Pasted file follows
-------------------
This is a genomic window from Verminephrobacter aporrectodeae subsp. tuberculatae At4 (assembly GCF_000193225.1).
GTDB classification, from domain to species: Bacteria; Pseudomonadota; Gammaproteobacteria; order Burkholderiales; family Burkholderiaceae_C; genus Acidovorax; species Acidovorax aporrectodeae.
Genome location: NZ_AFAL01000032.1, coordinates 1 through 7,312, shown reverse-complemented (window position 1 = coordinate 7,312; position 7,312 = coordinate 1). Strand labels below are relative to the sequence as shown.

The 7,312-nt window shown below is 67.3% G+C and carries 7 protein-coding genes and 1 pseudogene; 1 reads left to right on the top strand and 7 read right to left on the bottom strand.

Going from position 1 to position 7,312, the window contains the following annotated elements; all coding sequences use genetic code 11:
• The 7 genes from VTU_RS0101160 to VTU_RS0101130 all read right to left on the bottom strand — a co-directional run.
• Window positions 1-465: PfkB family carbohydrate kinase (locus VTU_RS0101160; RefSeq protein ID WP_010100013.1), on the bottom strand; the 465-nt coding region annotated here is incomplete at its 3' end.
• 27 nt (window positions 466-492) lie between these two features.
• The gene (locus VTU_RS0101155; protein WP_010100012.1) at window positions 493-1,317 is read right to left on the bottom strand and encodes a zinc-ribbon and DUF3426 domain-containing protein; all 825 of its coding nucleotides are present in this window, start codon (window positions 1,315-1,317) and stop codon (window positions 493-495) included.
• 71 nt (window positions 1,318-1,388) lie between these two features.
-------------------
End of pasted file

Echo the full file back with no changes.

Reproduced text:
This is a genomic window from Verminephrobacter aporrectodeae subsp. tuberculatae At4 (assembly GCF_000193225.1).
GTDB classification, from domain to species: Bacteria; Pseudomonadota; Gammaproteobacteria; order Burkholderiales; family Burkholderiaceae_C; genus Acidovorax; species Acidovorax aporrectodeae.
Genome location: NZ_AFAL01000032.1, coordinates 1 through 7,312, shown reverse-complemented (window position 1 = coordinate 7,312; position 7,312 = coordinate 1). Strand labels below are relative to the sequence as shown.

The 7,312-nt window shown below is 67.3% G+C and carries 7 protein-coding genes and 1 pseudogene; 1 reads left to right on the top strand and 7 read right to left on the bottom strand.

Going from position 1 to position 7,312, the window contains the following annotated elements; all coding sequences use genetic code 11:
• The 7 genes from VTU_RS0101160 to VTU_RS0101130 all read right to left on the bottom strand — a co-directional run.
• Window positions 1-465: PfkB family carbohydrate kinase (locus VTU_RS0101160; RefSeq protein ID WP_010100013.1), on the bottom strand; the 465-nt coding region annotated here is incomplete at its 3' end.
• 27 nt (window positions 466-492) lie between these two features.
• The gene (locus VTU_RS0101155; protein WP_010100012.1) at window positions 493-1,317 is read right to left on the bottom strand and encodes a zinc-ribbon and DUF3426 domain-containing protein; all 825 of its coding nucleotides are present in this window, start codon (window positions 1,315-1,317) and stop codon (window positions 493-495) included.
• 71 nt (window positions 1,318-1,388) lie between these two features.